| By Scott Dunn |
The “best freeware” lists published by Web sites and magazines frequently trumpet dozens of programs, but the results reflect the subjective opinions of just one or two testers.
To find the best of the best, I compared roundupsof “great” freeware conducted recently by four reputable publications to find the programs that were endorsed by at least three of the reviews.
Only a few freebies win multiple accolades
Nearly any free program can impress one or two people, but an application has to be truly worthwhile to pass muster when tested by several different independent organizations.
To reduce the subjectivity of a single software review, I selected the repeat winners from the most recent (or recently updated) “best freeware” lists posted by these sources:
- “25 Free Downloads You Need Now” from the May 2008 issue of Computer Shopper.
- “101 Fantastic Freebies” from the May 2008 issue of PC World.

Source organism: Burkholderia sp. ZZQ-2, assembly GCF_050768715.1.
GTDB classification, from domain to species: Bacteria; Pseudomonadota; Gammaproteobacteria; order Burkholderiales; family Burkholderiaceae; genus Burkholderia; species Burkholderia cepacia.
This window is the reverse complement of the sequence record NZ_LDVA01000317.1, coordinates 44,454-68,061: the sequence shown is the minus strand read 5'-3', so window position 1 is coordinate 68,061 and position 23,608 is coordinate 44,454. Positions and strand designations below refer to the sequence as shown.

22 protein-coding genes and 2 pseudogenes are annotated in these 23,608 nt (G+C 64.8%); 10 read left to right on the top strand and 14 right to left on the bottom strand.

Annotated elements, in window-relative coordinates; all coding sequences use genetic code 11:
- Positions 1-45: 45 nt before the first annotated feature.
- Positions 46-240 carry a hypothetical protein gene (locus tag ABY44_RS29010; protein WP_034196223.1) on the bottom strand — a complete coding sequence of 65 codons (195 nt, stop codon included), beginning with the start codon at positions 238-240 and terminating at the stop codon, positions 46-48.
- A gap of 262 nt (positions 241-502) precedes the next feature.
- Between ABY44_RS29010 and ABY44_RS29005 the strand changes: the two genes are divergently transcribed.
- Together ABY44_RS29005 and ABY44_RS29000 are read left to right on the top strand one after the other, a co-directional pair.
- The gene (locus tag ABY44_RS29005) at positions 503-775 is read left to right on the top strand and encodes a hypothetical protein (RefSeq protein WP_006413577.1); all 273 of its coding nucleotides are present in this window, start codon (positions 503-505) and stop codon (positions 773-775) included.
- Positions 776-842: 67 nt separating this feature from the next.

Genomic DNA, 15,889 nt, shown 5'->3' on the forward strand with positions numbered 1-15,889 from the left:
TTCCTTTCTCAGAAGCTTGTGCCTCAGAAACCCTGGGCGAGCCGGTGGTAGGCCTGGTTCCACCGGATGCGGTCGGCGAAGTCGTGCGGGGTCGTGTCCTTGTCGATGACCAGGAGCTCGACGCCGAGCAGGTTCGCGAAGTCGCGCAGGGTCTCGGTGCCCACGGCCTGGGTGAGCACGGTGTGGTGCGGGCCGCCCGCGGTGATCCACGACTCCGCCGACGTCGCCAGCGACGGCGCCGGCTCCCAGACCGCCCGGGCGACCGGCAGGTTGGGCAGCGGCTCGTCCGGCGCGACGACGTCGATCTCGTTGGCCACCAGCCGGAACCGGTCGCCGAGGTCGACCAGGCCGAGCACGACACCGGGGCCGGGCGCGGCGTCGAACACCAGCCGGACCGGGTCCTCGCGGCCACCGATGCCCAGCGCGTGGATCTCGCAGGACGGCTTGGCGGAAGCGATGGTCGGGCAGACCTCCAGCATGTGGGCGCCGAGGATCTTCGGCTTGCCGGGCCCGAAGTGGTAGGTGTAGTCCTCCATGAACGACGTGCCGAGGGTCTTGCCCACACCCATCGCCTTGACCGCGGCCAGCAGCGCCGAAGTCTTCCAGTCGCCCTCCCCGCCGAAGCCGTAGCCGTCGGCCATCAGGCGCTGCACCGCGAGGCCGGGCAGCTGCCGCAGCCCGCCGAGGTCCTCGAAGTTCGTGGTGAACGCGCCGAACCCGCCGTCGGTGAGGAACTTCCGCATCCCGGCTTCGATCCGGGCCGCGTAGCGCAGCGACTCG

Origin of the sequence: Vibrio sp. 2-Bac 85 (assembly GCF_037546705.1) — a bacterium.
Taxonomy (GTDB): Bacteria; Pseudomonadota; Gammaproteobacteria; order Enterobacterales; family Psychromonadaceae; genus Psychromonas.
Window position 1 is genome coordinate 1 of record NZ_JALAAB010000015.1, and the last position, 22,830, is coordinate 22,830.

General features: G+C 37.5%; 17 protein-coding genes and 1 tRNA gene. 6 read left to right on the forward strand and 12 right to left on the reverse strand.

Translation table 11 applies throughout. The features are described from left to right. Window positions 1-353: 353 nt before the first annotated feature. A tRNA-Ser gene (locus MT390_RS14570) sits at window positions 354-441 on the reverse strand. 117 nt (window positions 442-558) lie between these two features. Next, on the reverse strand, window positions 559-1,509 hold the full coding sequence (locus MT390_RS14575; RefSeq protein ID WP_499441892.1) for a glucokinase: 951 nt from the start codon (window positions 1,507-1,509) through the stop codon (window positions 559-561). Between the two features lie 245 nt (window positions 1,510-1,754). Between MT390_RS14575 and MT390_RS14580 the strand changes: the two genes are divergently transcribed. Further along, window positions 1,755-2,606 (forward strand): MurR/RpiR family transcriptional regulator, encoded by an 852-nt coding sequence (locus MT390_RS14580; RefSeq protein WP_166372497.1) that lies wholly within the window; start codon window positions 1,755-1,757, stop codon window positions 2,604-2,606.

- “The Best Free Software” from the March 2008 issue of PC Magazine.
- “46 Best-ever Freeware Utilities,” and “The Extended List — 71 Additional Best-ever Freebies” updated in April and March, respectively, by Gizmo’s Tech Support Alert site. (Note that the extended list is available only to the service’s paid subscribers.)
Despite the hundreds of products covered by the four lists, the overlap is surprisingly small. Only nine products were endorsed by at least three of the publications. I haven’t tested these programs, but Windows Secrets editors are very familiar with them and can state without equivocation that they do indeed belong on this list.
I limited my selection to downloadable software and excluded the best-reviewed online services, which I’ll cover in a future column.
Here’s the consensus of the freeware reviewers: